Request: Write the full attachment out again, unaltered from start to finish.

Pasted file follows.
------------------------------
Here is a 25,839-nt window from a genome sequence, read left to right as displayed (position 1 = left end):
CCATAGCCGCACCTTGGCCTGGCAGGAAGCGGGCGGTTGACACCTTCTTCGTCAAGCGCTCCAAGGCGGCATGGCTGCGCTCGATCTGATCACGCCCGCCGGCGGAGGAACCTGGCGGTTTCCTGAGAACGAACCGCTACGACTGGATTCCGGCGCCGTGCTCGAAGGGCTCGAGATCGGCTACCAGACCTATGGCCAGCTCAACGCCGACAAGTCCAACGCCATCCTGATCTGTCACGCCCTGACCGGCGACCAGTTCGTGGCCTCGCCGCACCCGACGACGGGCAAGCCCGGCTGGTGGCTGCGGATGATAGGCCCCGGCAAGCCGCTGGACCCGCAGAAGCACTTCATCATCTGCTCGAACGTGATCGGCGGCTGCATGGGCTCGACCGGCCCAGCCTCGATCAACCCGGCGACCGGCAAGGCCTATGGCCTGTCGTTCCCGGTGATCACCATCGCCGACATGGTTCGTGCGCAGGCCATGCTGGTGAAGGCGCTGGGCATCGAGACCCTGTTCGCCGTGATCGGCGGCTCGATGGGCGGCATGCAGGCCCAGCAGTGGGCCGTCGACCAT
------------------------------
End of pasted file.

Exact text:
Here is a 25,839-nt window from a genome sequence, read left to right as displayed (position 1 = left end):
CCATAGCCGCACCTTGGCCTGGCAGGAAGCGGGCGGTTGACACCTTCTTCGTCAAGCGCTCCAAGGCGGCATGGCTGCGCTCGATCTGATCACGCCCGCCGGCGGAGGAACCTGGCGGTTTCCTGAGAACGAACCGCTACGACTGGATTCCGGCGCCGTGCTCGAAGGGCTCGAGATCGGCTACCAGACCTATGGCCAGCTCAACGCCGACAAGTCCAACGCCATCCTGATCTGTCACGCCCTGACCGGCGACCAGTTCGTGGCCTCGCCGCACCCGACGACGGGCAAGCCCGGCTGGTGGCTGCGGATGATAGGCCCCGGCAAGCCGCTGGACCCGCAGAAGCACTTCATCATCTGCTCGAACGTGATCGGCGGCTGCATGGGCTCGACCGGCCCAGCCTCGATCAACCCGGCGACCGGCAAGGCCTATGGCCTGTCGTTCCCGGTGATCACCATCGCCGACATGGTTCGTGCGCAGGCCATGCTGGTGAAGGCGCTGGGCATCGAGACCCTGTTCGCCGTGATCGGCGGCTCGATGGGCGGCATGCAGGCCCAGCAGTGGGCCGTCGACCAT